The Covid-19 pandemic has greatly affected all aspects of society, and education has been no exception. Between school closures, exam cancellations and mass testing programs, pupils, their families, and those teaching them, have experienced a particularly tumultuous times in the past couple of years.
At the start of the pandemic there were several high-profile news articles about potential mental health issues for students and their teachers, a concern about a widening of the attainment gap for disadvantaged pupils due to less access to online learning, as well as many questions about the practicalities of home learning and the childcare needs of families.
It was clear that in these complex and fast-changing times, understanding the on-going experiences and views of pupils, parents, teachers and school leaders would be vital to a) understand the true impact of the pandemic and b) enable schools and pupils to be best supported.
To capture their experiences and views, The Department for Education (DfE) commissioned IFF Research to set up the coronavirus (COVID-19) Parent and Pupil Panel (PPP) and the School Snapshot Panel (SSP). These two panels were designed to gather high-quality, rapid and robust research which DfE could use to create evidence-based policies to help support schools and pupils during the pandemic, and begin educational recovery.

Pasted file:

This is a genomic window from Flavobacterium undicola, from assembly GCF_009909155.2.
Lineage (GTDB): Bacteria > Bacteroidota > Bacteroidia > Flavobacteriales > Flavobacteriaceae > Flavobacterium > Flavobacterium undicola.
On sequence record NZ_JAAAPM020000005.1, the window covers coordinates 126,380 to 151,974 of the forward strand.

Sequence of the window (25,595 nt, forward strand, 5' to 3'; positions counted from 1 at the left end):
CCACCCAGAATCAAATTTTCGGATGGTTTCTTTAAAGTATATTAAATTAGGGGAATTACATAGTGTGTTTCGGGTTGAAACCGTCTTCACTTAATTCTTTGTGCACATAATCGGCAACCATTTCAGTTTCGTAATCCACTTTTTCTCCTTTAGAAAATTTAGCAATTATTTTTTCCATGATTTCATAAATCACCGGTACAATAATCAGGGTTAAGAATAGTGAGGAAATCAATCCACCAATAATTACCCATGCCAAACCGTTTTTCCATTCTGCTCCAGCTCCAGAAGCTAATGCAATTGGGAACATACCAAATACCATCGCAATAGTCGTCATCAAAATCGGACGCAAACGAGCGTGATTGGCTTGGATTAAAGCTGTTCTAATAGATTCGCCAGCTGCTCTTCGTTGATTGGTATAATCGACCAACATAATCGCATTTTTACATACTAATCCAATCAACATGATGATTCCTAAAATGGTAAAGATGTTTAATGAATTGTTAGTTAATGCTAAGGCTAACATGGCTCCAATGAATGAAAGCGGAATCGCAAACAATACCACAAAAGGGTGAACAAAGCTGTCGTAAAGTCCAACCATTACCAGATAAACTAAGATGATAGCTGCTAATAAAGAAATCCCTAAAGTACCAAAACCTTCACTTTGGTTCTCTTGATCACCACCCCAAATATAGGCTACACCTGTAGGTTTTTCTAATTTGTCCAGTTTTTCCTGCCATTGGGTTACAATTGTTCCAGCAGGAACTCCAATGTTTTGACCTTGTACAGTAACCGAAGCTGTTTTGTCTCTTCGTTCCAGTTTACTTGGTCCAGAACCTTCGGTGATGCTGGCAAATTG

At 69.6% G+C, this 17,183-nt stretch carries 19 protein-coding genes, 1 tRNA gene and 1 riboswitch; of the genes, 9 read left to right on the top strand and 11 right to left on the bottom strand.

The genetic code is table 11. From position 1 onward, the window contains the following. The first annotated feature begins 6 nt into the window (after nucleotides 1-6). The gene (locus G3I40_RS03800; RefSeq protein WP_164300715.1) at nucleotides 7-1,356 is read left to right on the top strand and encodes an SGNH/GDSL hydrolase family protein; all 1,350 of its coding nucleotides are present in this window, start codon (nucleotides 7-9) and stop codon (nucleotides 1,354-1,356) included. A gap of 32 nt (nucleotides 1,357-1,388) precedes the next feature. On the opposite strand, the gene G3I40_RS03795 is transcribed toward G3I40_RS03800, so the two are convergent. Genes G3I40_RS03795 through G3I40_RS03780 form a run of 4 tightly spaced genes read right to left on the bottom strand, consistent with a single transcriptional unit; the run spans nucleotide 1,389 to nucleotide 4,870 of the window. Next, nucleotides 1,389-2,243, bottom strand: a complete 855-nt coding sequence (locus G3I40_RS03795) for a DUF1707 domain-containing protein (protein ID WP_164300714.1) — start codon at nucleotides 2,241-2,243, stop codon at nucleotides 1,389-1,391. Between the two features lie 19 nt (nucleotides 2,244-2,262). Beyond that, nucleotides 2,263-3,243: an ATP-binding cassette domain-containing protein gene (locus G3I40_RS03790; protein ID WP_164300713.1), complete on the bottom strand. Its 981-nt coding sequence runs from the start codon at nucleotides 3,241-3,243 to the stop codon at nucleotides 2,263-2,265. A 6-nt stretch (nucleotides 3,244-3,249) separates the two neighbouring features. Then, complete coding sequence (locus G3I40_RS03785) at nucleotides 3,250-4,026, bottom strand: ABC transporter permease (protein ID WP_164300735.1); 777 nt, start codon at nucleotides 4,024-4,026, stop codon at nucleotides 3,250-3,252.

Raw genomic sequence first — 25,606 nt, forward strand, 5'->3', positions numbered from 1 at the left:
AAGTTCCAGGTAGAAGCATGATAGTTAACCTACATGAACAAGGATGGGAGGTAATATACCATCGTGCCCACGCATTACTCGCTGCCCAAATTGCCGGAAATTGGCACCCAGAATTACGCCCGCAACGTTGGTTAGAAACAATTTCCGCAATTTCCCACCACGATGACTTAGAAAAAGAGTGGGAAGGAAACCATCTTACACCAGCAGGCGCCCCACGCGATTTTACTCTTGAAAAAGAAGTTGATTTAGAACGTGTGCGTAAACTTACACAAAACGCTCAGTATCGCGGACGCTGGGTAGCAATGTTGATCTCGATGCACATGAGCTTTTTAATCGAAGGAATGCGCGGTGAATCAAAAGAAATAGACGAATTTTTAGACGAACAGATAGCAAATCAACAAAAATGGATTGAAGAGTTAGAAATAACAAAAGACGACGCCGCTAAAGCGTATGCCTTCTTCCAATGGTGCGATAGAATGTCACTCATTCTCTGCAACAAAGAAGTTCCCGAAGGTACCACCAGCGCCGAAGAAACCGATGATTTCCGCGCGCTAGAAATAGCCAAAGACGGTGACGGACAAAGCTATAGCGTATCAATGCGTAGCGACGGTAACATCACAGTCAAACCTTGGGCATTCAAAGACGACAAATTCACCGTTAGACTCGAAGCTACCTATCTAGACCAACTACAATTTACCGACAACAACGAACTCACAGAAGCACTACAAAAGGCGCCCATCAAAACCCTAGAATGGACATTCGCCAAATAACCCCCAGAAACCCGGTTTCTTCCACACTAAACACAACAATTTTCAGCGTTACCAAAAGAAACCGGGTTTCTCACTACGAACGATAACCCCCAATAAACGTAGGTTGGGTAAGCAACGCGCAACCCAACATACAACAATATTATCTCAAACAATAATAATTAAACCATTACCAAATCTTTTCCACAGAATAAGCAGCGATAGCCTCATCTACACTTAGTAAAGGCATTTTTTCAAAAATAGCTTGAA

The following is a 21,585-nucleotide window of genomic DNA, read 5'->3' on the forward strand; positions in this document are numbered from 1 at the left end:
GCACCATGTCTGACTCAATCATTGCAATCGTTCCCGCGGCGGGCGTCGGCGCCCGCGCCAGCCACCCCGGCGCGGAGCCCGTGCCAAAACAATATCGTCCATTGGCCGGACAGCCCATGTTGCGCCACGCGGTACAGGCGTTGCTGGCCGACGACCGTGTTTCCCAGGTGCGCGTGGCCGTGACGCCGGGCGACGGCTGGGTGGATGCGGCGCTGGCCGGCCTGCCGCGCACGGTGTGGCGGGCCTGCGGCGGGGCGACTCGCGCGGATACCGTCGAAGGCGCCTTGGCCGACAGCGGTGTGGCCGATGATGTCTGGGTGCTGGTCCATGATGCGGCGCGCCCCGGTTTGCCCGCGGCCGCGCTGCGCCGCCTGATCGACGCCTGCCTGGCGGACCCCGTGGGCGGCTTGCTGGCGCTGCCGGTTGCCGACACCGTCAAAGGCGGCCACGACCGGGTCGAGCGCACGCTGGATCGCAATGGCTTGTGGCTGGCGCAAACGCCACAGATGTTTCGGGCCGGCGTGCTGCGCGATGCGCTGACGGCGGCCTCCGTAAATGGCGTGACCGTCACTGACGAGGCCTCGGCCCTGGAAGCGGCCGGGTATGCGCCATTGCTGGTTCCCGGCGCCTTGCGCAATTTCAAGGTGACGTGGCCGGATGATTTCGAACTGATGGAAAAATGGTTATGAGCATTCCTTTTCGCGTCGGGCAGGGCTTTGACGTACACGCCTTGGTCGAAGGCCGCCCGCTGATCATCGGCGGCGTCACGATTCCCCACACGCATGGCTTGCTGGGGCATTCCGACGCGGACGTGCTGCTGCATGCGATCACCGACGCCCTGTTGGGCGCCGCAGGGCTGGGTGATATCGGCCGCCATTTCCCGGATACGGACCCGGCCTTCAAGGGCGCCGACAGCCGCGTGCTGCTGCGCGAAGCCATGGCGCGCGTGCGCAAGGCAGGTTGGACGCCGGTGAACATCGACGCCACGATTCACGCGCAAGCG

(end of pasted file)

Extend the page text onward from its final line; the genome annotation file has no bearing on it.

Between August 2020 and July 2021, a total of 17 online surveys were sent to pupils, parents and carers, senior leaders and classroom teachers in state-funded primary and secondary schools in England.
What did we find out?
The surveys captured insights on a wide range of important issues but capturing pupils’ mental health and wellbeing was a particular priority.
For example, we saw a stark decrease in pupils’ happiness during the third national lockdown, when schools were not open to the majority of pupils.
We also learnt how the majority of pupils who were feeling anxious were feeling uncertain about their grades, school work or the future. A much smaller proportion were anxious because of Covid specific factors.
What has the impact been for DfE?
This research enabled DfE to gather evidence quickly, respond effectively to the ever-changing circumstances and priorities the pandemic created, and to assess how views and experiences were changing over time.
The research has already helped inform a number of initiatives including:
- The development of a new Covid Workforce Fund to help with school/college staff absences
- The department’s education recovery packages and guidance
- The government’s changes to COVID guidance in schools
It has also prompted the department to make panel-based research its default research tool.